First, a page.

ns:  nanoseconds  (x 1)
ms:  milliseconds (x 1,000,000)
sec: seconds      (x 1,000,000,000)
min: minutes      (x 60,000,000,000)
hr:  hours        (x 3,600,000,000,000)
day: days         (x 86,400,000,000,000)

Examples of Duration literals:



The Uri class is used to represent a Uniform Resource Identifier which is the foundation of Fantom's subsystem for naming and resolution. Uris have their own literal syntax using the back tick:

`TPS Report.doc`

Note that when working with URIs in Fantom and representing them as literals we always use standard form. For example a space is represented using a normal space, not encoded as "%20":

`TPS Report.doc`.toStr      // yields "TPS Report.doc"
`TPS Report.doc`.encode     // yields "TPS%20Report.doc"
`TPS%20Report.doc`.toStr    // yields "TPS%20Report.doc" (probably not what you want)
`TPS%20Report.doc`.encode   // yields "TPS%2520Report.doc" (probably not what you want)

Like strings, you can embed the standard escape sequences into a Uri literal including Unicode code points. Unicode chars are UTF-8 encoded into octects before the URI is percent encoded according to RFC 3986 (see Uri.encode).

Uris support interpolation following the same rules as Str interpolation:

file := "file.txt"
`/dir/$file`  =>  ("/dir/" + file).toUri


The Type class is the foundation of the Fantom reflection APIs. Typically Type instances are queried using the Type.of method. But you can also represent a Type instance using the type literal syntax which is simply a type name followed by the # symbol:


If a fully qualified type name is not specified, then the typename is resolved according to the source file's using statements.


You can create a slot literal using the syntax:


If the type name is omitted, then the slot literal is resolved against the enclosing class. A slot literal resolves to a Field or Method. Slot literals have the same semantics as reflection via Type.slot except they can be statically checked by the compiler.


A Range represents a contiguous range of integers from start to end. Ranges may be represented as literals in Fantom source code as start..end for an inclusive end or start..<end for an exclusive range. Inclusive and exclusive determines if the end index is included in the range (start is always inclusive). Example of Range literals:

0..5    // 0 to 5 (end is inclusive)
0..<5   // 0 to 4 (end is exclusive)
x..<y   // x to y-1 (end is exclusive)

Note that the .. and ..< operators may be used with any arbitrary expression according to operator precedence. These operators are just syntax sugar for constructing a range via Range.make.


The List class stores an ordered list of objects. Lists may be instantiated using the following literal syntax:

// syntax format where V is the optional item type, and
// the items are arbitrary expressions:
V[item0, item1, ... itemN]

// examples
Int[10, 20, 30]     // list of the three Ints 10, 20, and 30
[10, 20, 30]        // same as above using type inference
Int[,]              // empty list of Ints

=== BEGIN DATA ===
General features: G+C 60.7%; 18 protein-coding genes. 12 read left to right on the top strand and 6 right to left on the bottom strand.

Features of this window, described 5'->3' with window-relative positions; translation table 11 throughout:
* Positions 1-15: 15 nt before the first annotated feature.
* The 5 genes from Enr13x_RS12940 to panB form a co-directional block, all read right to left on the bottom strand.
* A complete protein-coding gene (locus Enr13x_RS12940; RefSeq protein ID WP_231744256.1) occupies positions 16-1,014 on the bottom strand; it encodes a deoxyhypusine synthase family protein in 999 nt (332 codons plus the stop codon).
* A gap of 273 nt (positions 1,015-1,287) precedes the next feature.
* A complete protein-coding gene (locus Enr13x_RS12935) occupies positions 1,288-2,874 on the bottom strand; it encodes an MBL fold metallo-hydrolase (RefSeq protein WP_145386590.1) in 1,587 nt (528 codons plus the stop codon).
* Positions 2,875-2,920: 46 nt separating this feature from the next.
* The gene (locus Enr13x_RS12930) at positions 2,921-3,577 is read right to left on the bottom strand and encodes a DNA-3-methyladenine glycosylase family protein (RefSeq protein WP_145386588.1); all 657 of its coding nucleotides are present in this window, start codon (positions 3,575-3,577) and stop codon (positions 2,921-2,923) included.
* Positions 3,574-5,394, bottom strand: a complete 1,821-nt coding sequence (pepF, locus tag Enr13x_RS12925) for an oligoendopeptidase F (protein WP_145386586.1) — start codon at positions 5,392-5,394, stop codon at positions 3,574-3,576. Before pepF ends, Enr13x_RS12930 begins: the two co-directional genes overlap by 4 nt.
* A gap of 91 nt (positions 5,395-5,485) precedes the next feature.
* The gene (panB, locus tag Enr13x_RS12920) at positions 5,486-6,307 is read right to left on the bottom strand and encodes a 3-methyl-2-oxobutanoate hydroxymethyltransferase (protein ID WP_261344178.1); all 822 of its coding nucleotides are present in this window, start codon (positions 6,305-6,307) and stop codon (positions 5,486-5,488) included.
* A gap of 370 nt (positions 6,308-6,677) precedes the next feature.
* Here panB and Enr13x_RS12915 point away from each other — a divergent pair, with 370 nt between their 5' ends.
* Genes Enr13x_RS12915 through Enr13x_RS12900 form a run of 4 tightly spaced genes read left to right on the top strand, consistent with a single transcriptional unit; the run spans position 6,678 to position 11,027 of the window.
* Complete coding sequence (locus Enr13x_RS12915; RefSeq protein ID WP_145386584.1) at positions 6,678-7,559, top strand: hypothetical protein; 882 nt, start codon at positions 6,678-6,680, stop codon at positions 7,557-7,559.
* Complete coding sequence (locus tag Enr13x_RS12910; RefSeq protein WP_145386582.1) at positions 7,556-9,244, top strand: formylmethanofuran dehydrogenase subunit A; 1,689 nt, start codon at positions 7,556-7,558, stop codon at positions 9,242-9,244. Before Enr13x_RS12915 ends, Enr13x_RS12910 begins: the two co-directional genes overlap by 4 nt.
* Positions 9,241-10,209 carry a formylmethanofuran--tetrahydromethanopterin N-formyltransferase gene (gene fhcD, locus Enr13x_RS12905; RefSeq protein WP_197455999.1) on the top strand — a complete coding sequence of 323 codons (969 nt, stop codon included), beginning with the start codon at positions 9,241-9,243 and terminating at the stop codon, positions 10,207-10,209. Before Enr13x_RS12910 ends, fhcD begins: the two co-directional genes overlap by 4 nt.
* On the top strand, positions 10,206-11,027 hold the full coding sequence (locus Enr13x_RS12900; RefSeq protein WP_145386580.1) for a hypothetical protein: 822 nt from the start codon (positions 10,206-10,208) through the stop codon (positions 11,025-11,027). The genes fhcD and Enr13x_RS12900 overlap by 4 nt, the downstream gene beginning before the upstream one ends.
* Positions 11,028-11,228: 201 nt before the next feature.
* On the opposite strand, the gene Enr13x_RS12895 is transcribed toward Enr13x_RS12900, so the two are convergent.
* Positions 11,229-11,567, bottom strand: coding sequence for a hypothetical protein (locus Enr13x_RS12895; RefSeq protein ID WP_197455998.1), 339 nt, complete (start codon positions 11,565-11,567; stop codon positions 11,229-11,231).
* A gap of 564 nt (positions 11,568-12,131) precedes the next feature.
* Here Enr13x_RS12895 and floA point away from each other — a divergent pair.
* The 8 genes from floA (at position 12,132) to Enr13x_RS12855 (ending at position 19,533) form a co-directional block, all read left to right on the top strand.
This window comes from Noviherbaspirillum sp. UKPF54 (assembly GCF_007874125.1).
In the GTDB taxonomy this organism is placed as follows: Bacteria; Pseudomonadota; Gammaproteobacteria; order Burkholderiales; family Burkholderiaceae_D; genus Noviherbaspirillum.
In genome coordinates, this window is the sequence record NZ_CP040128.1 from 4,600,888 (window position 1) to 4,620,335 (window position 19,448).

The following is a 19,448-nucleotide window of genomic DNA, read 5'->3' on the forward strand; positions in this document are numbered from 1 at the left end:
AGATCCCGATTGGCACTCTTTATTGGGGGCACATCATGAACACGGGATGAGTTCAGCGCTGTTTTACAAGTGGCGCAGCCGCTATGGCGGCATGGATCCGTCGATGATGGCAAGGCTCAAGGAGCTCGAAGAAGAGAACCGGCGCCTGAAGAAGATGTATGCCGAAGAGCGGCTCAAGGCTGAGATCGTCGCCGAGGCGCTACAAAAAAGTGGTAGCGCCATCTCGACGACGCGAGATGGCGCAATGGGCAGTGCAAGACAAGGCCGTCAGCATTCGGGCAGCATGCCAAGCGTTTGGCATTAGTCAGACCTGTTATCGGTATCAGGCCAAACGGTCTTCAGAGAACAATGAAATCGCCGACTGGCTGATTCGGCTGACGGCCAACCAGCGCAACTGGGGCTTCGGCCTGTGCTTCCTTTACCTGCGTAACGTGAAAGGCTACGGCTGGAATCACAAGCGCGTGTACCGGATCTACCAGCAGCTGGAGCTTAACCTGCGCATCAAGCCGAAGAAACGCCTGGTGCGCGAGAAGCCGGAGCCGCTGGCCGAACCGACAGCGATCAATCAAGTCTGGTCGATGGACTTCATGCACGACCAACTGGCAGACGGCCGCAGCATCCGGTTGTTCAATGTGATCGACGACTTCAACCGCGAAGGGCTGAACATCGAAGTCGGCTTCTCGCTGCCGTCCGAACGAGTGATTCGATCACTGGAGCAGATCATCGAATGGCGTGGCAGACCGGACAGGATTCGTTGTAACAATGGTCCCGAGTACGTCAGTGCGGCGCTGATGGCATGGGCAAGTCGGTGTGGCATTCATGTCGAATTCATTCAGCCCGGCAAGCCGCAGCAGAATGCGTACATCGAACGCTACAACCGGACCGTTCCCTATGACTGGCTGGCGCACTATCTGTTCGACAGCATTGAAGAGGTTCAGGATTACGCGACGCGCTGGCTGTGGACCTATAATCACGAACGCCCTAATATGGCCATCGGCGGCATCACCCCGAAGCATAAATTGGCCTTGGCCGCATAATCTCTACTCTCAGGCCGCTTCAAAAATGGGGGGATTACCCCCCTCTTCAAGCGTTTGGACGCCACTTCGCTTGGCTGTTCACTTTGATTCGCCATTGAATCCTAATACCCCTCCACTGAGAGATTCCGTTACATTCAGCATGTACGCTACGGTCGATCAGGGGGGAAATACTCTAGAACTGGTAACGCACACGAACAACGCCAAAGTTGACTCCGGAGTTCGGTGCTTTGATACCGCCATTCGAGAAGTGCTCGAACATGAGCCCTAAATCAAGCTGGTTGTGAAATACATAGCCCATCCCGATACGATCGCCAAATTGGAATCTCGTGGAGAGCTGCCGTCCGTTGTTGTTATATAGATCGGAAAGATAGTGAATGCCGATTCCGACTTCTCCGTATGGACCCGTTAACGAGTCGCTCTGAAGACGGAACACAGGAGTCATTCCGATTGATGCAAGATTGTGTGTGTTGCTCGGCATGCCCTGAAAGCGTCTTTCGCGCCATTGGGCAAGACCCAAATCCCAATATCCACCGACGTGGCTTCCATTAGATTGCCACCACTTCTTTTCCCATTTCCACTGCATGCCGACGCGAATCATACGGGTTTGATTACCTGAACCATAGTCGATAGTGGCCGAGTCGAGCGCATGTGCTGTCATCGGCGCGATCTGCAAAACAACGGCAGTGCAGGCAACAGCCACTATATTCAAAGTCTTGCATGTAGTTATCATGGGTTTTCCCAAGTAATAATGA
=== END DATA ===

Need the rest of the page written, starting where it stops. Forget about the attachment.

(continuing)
[,]                 // empty list of Obj?

In most simple cases a List literal is just a list of comma separated expressions inside square brackets. If the type prefix is omitted, then type inference is used to determine the type of the items. The type of the items is determined by computing the most specific class all the items share (mixins types are not taken into account). For example:

[1, 2, 3]        // evaluates to Int[]
[1, null, 3]     // evaluates to Int?[]
[1f, 2f, 3f]     // evaluates to Float[]
[1, 2f, 3]       // evaluates to Num[]
[1, "2", 3]      // evaluates to Obj[]
Num[1, 2, 3]     // evaluates to Num[]
[[10,20], [30]]  // evaluates to Int[][]

In the case of [1,2f,3] the list contains both Ints and Floats which share Num as their most specific common base class. However the list [1,"2",3] contains Ints and Strs which don't share a common base class other than Obj. The list Num[1,2,3] would evaluate to Int[] if type inference was used, but if we might put Floats into the list, then we need to explicitly specify the type.

Often the compiler will infer a list to have a non-nullable type. If the list might store null values, then you will need to explicitly type it:

[1,2,3]       // cannot store null
Int?[1,2,3]   // can store null

The empty list is denoted using the special syntax [,]. Often you will specify a type - for example Str[,] is an empty list of strings. If a type is not specified, then the empty list evaluates to a Obj?[,].

If a list literal without an explicit type is used as a field initializer, then it infers its type from the field's declared type:

Str[] names := [,]     // initial value inferred to be Str[,]
Num[] nums  := Int[,]  // initial value is Int[,]

See Appendix for the formal rules used for type inference of lists.


The Map class stores a set of key/value pairs using a hash table. Maps may be instantiated using the following literal syntax:

// syntax format where K:V is the optional map type,
// and the keys and values are arbitrary expressions:
[V:K][key0:value0, key1:value1, ... keyN:valueN]

// examples
[Int:Str][1:"one", 2:"two"]  // map of Strs keyed by Int
Int:Str[1:"one", 2:"two"]    // same as above with shorthand type syntax
[1:"one", 2:"two"]           // same as above using type inference
Int:Str[:]                   // empty Int:Str map
[:]                          // empty map of Obj:Obj?

The Map literal syntax is like List except we specify the key value pairs using a colon. The type prefix of a map literal is any valid map signature. If the type prefix is omitted, then type inference is used to determine the type of the keys and values using the same rules as list literals. For example:

[1:"one", 2:"two"]    // evaluates to Int:Str
[1:"one", 2:null]     // evaluates to Int:Str?
[1:"one", 2f:"two"]   // evaluates to Num:Str
[1:"one", 2f:null]    // evaluates to Num:Str?
[1:"one", 2f:0xabcd]  // evaluates to Num:Obj
[0:["one"]]           // evaluates to Int:Str[]

The empty map is denoted using the special syntax [:] with or without a type prefix.

Note that maps may not be typed with a nullable key. If you are using type inference, you might need to explicitly type a map which will store null:

[1:"one", 2:"two"]           // cannot store null values
Int:Str?[1:"one", 2:"two"]   // can store null values

The type Int:Str? is a map with Int keys and Str? values. However the type [Int:Str]? is map of Int:Str where the map variable itself might be null.

If a map literal without an explicit type is used as a field initializer, then it infers its type from the field's declared type:

Str:File[] files := [:]   // initial value inferred as Str:File[:]

See Appendix for the formal rules used for type inference of maps.